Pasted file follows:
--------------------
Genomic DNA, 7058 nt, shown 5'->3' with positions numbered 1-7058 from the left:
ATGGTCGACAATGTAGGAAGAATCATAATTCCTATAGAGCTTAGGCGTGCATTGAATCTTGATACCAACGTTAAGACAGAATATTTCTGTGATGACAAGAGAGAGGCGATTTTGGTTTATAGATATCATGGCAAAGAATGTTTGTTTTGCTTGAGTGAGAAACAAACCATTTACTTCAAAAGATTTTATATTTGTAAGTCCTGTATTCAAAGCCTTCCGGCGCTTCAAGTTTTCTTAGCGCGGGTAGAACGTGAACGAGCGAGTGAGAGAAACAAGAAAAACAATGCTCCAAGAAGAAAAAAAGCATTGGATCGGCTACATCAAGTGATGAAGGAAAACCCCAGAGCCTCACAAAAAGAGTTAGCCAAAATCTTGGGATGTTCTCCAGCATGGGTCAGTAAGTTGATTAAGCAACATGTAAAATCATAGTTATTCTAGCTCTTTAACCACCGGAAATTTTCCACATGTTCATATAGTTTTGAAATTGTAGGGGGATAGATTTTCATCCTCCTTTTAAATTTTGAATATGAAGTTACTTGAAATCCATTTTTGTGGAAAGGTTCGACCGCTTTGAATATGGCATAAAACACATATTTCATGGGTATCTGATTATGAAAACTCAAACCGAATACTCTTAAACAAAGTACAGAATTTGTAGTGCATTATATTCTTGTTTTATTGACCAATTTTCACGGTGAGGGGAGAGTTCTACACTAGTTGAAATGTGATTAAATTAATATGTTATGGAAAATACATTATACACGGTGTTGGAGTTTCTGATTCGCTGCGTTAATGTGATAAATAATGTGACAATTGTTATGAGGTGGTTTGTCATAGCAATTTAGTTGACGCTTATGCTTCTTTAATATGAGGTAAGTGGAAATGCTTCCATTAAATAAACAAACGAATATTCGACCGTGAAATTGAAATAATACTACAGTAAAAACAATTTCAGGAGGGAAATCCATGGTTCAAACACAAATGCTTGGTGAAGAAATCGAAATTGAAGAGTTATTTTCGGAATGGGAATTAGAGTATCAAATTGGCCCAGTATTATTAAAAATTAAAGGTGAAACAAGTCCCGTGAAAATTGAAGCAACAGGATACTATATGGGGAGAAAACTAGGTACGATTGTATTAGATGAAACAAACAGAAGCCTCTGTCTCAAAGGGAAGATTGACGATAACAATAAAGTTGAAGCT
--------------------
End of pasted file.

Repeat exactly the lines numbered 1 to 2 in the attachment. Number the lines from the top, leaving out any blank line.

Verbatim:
Genomic DNA, 7058 nt, shown 5'->3' with positions numbered 1-7058 from the left:
ATGGTCGACAATGTAGGAAGAATCATAATTCCTATAGAGCTTAGGCGTGCATTGAATCTTGATACCAACGTTAAGACAGAATATTTCTGTGATGACAAGAGAGAGGCGATTTTGGTTTATAGATATCATGGCAAAGAATGTTTGTTTTGCTTGAGTGAGAAACAAACCATTTACTTCAAAAGATTTTATATTTGTAAGTCCTGTATTCAAAGCCTTCCGGCGCTTCAAGTTTTCTTAGCGCGGGTAGAACGTGAACGAGCGAGTGAGAGAAACAAGAAAAACAATGCTCCAAGAAGAAAAAAAGCATTGGATCGGCTACATCAAGTGATGAAGGAAAACCCCAGAGCCTCACAAAAAGAGTTAGCCAAAATCTTGGGATGTTCTCCAGCATGGGTCAGTAAGTTGATTAAGCAACATGTAAAATCATAGTTATTCTAGCTCTTTAACCACCGGAAATTTTCCACATGTTCATATAGTTTTGAAATTGTAGGGGGATAGATTTTCATCCTCCTTTTAAATTTTGAATATGAAGTTACTTGAAATCCATTTTTGTGGAAAGGTTCGACCGCTTTGAATATGGCATAAAACACATATTTCATGGGTATCTGATTATGAAAACTCAAACCGAATACTCTTAAACAAAGTACAGAATTTGTAGTGCATTATATTCTTGTTTTATTGACCAATTTTCACGGTGAGGGGAGAGTTCTACACTAGTTGAAATGTGATTAAATTAATATGTTATGGAAAATACATTATACACGGTGTTGGAGTTTCTGATTCGCTGCGTTAATGTGATAAATAATGTGACAATTGTTATGAGGTGGTTTGTCATAGCAATTTAGTTGACGCTTATGCTTCTTTAATATGAGGTAAGTGGAAATGCTTCCATTAAATAAACAAACGAATATTCGACCGTGAAATTGAAATAATACTACAGTAAAAACAATTTCAGGAGGGAAATCCATGGTTCAAACACAAATGCTTGGTGAAGAAATCGAAATTGAAGAGTTATTTTCGGAATGGGAATTAGAGTATCAAATTGGCCCAGTATTATTAAAAATTAAAGGTGAAACAAGTCCCGTGAAAATTGAAGCAACAGGATACTATATGGGGAGAAAACTAGGTACGATTGTATTAGATGAAACAAACAGAAGCCTCTGTCTCAAAGGGAAGATTGACGATAACAATAAAGTTGAAGCT